|Actively eroding peatland|
If landowners and managers are unsure about the state of their peatlands, the Peatland Condition Assessment Guide, which has been published by the Trust, provides practical information to help assess their condition.
The assessment process does not require specialist botanical knowledge. Using easily observed features, and illustrative photographs, the guide identifies four categories of peatland condition: near-natural, modified, drained and actively eroding. Identifying these categories is the starting point for establishing the benefit to peatland condition that might result from changes in management and whether or not any restoration work is required.
The peatland condition categories also link through to Defra-funded research associated with the Peatland Code, and the categories can also be used to estimate greenhouse gas emissions from peatlands. This feature may be useful in making a case for funding peatland restoration projects (see note).
The guide summarises some key points about peatlands and provides some detail about their key features:
- Peatlands are important for carbon storage, water regulation and biodiversity.
- The main peat-forming species are Sphagnum mosses and sedges like cotton grass.
- These species can be lost through drying of the peat surface as a result of natural and man-induced changes to drainage, burning and grazing regimes.
- The primary aims of peatland restoration are: re-vegetating bare peat and re-establishing peat-forming mosses and sedges through re-wetting.
- Peatlands are not only important within the context of greenhouse gas emissions and climate change; they also support wildlife, food production and good water quality.
- Bare peat is worth nothing; it has little value for grazing, game, wildlife, landscape or access.
- Peat erosion is not only a direct loss of soil; it also results in the emission of greenhouse gases that contribute to climate change.
- Eroded peat can end up in watercourses with implications for water quality, fish and private water supplies.
- The increased interest in peatlands is based on the growing global awareness of how important peatlands are for the range of natural (ecosystem) services that these areas provide.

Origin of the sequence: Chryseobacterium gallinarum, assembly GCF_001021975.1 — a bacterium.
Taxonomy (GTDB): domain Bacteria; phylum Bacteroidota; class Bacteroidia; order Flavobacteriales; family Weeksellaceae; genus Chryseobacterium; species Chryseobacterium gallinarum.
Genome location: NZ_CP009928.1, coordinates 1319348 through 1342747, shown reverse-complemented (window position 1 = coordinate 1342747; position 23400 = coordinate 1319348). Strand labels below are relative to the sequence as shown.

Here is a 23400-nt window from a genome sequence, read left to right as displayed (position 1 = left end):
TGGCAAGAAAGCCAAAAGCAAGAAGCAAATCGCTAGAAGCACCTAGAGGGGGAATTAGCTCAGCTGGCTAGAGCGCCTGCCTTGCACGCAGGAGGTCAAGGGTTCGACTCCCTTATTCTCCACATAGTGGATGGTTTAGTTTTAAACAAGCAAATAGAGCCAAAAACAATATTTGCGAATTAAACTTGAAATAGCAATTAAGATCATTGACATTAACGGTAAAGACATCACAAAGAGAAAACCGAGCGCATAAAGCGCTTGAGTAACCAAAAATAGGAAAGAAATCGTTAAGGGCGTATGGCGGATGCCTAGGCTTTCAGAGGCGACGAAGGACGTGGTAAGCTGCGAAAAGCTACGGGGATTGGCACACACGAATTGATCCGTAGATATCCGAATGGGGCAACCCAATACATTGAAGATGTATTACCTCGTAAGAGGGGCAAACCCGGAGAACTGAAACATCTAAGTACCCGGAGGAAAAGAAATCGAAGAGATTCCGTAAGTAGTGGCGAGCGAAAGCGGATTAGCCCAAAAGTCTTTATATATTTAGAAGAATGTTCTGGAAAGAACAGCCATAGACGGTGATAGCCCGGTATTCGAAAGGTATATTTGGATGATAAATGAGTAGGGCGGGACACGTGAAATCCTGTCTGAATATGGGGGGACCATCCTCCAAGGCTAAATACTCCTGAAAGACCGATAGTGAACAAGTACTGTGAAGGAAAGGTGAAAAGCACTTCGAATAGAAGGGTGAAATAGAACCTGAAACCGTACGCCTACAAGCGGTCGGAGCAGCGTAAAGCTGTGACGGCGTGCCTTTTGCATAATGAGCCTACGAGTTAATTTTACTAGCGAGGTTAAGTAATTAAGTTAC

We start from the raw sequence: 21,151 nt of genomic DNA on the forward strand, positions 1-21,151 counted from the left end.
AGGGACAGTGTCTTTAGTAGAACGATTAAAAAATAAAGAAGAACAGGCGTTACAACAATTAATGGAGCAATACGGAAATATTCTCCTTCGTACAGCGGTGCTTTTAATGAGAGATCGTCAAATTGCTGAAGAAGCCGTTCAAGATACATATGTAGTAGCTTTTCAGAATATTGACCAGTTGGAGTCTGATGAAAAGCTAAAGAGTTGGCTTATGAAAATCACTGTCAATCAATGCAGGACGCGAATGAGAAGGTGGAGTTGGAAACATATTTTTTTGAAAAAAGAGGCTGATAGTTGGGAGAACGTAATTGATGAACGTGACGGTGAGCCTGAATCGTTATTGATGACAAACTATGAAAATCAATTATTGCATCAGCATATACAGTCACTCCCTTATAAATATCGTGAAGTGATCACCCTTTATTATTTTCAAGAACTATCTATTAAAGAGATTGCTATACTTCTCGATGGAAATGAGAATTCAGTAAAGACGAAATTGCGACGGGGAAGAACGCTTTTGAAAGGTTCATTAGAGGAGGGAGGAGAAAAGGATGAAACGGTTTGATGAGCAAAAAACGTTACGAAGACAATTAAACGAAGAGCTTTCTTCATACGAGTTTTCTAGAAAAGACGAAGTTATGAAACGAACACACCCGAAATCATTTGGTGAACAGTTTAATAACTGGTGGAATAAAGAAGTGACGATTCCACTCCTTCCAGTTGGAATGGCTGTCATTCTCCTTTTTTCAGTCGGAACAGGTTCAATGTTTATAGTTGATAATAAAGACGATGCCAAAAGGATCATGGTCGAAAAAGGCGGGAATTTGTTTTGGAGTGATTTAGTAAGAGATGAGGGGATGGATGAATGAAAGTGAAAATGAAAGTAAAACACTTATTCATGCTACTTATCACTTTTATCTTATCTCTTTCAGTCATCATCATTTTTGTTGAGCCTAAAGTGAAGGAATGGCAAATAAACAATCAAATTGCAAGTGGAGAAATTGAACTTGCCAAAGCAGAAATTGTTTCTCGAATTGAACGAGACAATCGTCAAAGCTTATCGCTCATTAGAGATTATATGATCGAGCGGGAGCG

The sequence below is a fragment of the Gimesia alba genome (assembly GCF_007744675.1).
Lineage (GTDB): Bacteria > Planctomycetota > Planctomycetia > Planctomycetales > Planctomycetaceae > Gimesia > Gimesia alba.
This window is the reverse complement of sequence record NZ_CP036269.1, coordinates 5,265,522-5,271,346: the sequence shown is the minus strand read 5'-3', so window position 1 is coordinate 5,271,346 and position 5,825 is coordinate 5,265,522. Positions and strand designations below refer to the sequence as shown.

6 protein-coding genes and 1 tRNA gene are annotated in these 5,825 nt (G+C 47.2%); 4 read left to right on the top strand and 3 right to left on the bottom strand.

- Improving peatland condition can provide multiple benefits for a range of natural (ecosystem) services.
|Peatland after ditch blocking|
The guide is available to download from the Heather Trust’s website. I also have some printed copies; please contact Anne Stoddart at the Trust, if you would like some of these. There is no charge for the printed copies, but I would welcome a donation to cover our costs.
I have long advocated that we need to direct more effort at raising the level of awareness within the land management community about peatland. We need to consider peatland as a valuable asset. We must accept that it needs sensitive management and landowners and managers are the people to provide this. I hope this guide will allow landowners and managers to form their own opinion of the state of their peatlands. If it is established that some management changes would be beneficial or some restoration work is required, I will be pleased to make suggestions about who might be available to help.
I am grateful to Dr Dick Birnie from Landform Research for providing the driving force to produce this guide and to Dr Mary-Ann Smyth and Dr Emily Taylor from the Crichton Carbon Centre for helping with the drafting process. I am pleased that the Trust has been able to fund the production of the guide and I thank the Peatland Action project for the financial support, which has reduced the cost to the Trust.
This guide has been produced as a companion guide to the ‘Field guide to Spagnum mosses in bogs’, which was published by the Field Studies Council in 2012, with support from the Trust and other organisations. The sphagnum guide is only available in printed form – I have a few copies available and it can be ordered from the FSC’s website.